While paraphrasing is used to rephrase or clarify, summarizing is used to condense information.
No one likes a long summary. That means when you summarize the two-hour movie you saw to your friend, it shouldn’t take more than a few minutes; that’s the whole point of creating a summary. The details aren’t nearly as important as the main ideas. Your summary should be short.
Whatever you’re summarizing, you must also cite the source text if you are going to submit or publish your work. Citing for yourself is especially helpful with summaries, even if you don’t plan to turn in your work or post it online, because if you ever want to follow up on that information, you will be able to see every reference you used to create that summary.
What is Quoting?
To quote something is to state it exactly how it was originally presented, using the exact words from the original source, and quotation marks when written out. Therefore, a quote is a copy of a piece of text. The only difference between the two is that a quote has quotation marks.
When you create direct quotations, you don’t have any freedom to alter the reference from its original state, unless you explicitly make that clear in the quote. To accomplish this, writers use brackets to add in a word or two for clarity, change verb tense, or show a change in letter capitalization.
Ellipses (...) can be used to show that some of the quote was removed to cut out irrelevant information or that the quote continues beyond the direct quote shown.
Quoting is all about staying true to the source, so any gratuitous change is unacceptable. Even when using brackets to slightly alter a quote for inclusion in a project, you have to be careful that each change is documented with brackets or ellipses.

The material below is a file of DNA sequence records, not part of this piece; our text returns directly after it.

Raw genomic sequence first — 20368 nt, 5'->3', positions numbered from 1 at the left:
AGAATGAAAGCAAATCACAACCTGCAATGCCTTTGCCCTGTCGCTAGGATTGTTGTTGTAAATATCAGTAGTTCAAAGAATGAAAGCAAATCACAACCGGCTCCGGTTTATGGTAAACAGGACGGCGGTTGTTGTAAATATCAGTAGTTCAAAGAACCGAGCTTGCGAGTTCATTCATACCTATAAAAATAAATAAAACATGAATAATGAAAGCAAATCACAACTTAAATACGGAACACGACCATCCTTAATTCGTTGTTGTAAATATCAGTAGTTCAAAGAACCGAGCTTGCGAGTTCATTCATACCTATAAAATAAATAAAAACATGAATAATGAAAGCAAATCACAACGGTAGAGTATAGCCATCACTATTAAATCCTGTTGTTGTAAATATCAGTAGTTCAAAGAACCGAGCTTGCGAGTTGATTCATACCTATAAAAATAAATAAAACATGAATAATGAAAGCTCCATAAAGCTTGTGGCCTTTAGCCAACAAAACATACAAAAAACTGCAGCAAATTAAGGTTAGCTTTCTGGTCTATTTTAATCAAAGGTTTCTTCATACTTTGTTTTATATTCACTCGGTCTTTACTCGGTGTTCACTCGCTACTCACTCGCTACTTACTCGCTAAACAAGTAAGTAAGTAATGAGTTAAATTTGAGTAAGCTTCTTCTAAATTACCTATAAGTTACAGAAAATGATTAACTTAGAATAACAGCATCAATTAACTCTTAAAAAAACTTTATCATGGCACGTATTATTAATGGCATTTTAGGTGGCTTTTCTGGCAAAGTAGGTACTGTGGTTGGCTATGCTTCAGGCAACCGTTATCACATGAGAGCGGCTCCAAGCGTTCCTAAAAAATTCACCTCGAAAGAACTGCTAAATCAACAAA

Also, keep in mind that any info added within brackets for clarity must be absolutely relevant and in no way alter the quote’s meaning.
When quoting, you must cite the original source━there are no exceptions when it comes to this rule, whether you use in-text or parenthetical citations. Even if the quote is cited in another work, you must attribute the quote properly in your citation.
The Difference Between Paraphrasing and Summarizing
The difference between paraphrasing and summarizing comes down to the intent.
Paraphrasing isn’t meant to remove any information, only to rephrase it, while a summary purposely removes most details in order to hone in on the overall message and the most important ideas or conclusions.
Another difference is that paraphrased material will generally be around the same length as the original source material.
In contrast, a summary is purposely shorter—usually way shorter—than the source material, and there is a much higher volume of information that goes into a summary than does a paraphrase. For example, you might summarize an entire blog post into a paragraph or two covering the gist, key points, and conclusions.